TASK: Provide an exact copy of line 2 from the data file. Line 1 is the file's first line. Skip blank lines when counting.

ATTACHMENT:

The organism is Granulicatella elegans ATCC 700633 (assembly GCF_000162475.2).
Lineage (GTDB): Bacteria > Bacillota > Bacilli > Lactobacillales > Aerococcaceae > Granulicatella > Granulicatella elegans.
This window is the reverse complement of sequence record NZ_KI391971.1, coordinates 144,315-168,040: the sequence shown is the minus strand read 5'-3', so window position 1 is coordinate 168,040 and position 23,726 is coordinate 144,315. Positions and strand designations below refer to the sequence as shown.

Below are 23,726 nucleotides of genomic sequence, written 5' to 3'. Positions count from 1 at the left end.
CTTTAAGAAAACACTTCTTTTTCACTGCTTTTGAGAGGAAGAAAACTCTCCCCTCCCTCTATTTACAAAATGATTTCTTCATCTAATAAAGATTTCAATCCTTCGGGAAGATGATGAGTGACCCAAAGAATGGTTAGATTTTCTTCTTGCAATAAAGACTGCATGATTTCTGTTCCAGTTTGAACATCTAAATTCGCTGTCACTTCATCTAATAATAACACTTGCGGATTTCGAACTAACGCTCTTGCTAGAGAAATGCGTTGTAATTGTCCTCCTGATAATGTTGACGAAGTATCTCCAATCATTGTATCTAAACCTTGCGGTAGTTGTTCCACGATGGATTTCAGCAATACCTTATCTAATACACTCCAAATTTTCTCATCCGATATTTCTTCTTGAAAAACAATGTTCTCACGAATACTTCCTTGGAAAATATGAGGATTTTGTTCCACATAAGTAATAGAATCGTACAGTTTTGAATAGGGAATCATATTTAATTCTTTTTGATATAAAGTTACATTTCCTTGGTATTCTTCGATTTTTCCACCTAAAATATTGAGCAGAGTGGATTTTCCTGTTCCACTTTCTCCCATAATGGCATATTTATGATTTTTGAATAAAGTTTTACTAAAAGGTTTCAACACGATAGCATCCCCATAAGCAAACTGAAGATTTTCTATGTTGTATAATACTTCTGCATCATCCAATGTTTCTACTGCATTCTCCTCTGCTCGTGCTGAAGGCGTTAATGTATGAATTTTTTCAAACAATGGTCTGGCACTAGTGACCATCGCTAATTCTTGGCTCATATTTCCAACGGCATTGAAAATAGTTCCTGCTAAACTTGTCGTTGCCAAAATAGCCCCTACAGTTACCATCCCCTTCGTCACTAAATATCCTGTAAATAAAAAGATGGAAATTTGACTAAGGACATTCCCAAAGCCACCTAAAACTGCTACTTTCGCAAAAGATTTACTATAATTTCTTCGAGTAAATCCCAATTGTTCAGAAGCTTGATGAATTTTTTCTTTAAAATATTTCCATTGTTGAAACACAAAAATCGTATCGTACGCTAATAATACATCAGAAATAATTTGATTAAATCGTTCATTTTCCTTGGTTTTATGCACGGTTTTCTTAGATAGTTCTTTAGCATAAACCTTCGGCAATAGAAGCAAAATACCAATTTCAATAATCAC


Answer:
Lineage (GTDB): Bacteria > Bacillota > Bacilli > Lactobacillales > Aerococcaceae > Granulicatella > Granulicatella elegans.